Amazon Shutting Down Colorado-Based Associates Over Sales Tax Issue
from the tax-avoidance dept
You may remember last summer that Amazon shut down its affiliate programs in North Carolina, Hawaii and Rhode Island in response to new laws being put in place in those states, which would effectively make any Amazon affiliate an “official” representative of the company in that state, thus requiring that Amazon start collecting sales tax. This followed a similar mess in New York the year before. This is really short-sighted on the part of the states, pushing for additional tax revenue (of course). But it stretches the definition of what it means to have a physical presence in a state to the point where someone who is running an ad for you (all that an affiliate really is) is treated as an employee.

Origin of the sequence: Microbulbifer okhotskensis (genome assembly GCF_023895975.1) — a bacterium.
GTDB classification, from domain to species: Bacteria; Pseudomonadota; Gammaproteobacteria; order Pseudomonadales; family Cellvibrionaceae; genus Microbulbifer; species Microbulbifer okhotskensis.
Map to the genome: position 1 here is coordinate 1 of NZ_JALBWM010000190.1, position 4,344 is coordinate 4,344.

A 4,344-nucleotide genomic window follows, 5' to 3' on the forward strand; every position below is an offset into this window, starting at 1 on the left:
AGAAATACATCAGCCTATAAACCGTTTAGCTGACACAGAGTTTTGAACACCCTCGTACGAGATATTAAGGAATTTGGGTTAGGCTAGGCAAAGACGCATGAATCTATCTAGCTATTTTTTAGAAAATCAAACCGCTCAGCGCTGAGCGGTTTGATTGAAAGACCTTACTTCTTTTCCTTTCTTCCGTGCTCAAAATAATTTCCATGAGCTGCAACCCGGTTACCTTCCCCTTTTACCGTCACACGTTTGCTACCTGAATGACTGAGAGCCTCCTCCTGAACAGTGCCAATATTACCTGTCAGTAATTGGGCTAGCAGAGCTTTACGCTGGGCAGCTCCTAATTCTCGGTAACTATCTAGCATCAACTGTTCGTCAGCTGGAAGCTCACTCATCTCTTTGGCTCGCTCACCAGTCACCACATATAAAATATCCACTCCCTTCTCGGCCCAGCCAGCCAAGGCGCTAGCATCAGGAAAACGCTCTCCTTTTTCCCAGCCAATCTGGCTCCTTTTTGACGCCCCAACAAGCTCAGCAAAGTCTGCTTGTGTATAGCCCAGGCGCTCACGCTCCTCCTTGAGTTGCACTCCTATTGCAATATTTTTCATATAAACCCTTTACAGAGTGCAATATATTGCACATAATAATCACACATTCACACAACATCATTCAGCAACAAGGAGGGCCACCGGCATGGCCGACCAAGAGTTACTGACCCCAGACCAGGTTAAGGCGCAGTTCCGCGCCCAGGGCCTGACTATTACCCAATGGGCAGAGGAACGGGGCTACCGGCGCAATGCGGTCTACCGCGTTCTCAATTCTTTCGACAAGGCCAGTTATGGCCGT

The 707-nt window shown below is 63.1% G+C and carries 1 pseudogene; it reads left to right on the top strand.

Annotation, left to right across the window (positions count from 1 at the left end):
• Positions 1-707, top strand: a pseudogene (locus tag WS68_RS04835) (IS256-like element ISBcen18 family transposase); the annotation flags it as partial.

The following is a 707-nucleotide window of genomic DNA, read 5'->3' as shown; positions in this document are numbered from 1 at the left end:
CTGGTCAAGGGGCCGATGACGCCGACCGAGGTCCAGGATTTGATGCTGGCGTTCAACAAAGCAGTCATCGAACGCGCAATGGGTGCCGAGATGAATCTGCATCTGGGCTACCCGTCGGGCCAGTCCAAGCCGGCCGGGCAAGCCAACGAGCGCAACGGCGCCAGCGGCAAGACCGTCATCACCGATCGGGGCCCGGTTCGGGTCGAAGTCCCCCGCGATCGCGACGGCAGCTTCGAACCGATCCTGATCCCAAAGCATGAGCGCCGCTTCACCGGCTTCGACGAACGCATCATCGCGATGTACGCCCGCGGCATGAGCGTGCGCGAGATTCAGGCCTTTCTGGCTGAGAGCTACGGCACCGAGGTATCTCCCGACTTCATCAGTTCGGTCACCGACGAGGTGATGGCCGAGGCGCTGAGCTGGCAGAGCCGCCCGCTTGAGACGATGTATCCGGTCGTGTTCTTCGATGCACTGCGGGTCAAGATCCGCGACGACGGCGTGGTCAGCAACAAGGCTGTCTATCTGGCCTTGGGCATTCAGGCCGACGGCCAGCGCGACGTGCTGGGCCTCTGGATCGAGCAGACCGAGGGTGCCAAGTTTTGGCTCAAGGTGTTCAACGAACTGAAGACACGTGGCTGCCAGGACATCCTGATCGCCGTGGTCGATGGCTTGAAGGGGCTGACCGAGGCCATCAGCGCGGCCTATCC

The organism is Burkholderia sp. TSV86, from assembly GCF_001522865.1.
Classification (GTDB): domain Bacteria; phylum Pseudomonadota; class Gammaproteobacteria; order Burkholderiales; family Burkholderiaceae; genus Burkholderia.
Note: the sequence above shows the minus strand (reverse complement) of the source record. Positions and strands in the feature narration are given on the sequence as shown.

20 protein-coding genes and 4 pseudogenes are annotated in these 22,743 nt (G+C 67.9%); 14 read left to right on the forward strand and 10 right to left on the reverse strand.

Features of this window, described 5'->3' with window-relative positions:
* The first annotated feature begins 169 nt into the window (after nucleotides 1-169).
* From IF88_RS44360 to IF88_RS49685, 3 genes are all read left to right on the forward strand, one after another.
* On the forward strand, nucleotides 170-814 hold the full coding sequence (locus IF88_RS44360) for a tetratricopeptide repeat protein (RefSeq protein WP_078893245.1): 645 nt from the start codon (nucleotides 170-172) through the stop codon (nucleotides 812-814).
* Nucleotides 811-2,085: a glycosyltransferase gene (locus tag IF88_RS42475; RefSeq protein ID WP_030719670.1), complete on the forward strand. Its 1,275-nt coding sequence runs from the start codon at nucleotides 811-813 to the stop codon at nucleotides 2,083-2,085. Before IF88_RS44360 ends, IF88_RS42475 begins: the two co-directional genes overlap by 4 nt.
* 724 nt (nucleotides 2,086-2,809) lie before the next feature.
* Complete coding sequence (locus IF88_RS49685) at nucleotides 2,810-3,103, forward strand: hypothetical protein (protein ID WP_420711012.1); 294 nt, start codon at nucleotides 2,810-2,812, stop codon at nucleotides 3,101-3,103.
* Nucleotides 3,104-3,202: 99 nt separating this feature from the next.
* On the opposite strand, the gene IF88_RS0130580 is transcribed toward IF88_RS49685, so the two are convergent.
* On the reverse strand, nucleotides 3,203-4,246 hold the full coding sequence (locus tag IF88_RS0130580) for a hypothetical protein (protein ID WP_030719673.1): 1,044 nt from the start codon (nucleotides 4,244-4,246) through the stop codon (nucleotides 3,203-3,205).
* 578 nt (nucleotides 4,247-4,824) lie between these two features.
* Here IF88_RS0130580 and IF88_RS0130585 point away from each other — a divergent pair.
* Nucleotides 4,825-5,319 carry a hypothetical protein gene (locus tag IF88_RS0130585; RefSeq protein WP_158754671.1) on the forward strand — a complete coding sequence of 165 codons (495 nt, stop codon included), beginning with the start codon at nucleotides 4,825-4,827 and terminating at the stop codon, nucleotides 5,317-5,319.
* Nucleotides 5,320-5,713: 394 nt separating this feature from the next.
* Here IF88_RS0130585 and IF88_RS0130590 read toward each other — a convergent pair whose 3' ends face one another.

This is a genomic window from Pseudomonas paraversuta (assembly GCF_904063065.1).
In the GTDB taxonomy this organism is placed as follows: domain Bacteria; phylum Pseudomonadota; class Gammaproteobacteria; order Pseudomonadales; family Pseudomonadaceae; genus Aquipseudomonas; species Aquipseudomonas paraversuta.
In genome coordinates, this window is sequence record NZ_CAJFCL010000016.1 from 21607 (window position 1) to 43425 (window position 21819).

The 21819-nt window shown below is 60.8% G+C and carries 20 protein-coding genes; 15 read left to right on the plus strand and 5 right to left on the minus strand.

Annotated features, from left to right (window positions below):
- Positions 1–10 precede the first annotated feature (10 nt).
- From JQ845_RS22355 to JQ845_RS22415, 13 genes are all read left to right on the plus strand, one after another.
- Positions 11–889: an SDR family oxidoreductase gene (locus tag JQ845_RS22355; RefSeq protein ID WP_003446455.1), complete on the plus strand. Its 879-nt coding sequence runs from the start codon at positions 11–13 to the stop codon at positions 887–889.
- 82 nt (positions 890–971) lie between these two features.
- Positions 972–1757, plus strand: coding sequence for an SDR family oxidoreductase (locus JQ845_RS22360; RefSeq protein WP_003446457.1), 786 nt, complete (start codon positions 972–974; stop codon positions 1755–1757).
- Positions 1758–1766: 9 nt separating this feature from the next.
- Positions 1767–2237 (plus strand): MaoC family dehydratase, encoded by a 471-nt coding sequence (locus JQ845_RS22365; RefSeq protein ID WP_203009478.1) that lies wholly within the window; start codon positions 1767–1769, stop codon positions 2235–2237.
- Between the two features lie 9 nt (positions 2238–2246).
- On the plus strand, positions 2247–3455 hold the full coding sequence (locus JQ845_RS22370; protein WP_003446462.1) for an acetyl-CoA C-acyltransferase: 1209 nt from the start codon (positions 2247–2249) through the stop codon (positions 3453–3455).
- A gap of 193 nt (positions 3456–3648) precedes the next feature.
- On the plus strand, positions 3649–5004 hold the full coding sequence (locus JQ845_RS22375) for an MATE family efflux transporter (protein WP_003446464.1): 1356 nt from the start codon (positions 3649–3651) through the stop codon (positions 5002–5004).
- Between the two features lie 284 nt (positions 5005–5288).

It appears that some states still haven’t gotten the message. Michael Long sends over the email he received from Amazon, alerting him that Colorado has now passed a similar law, meaning that no one in Colorado can be an Amazon affiliate any more. Though Amazon is being a bit disingenuous in saying “no other state has similar rules,” when other states have, indeed, passed similar rules, and many others are considering similar rules as well.
Of course, this strategy does risk backfiring on Amazon, as it’s effectively using its affiliates as pawns in trying to get the state government to repeal this law. The alternative, of course, is that the affiliates just jump ship to another provider.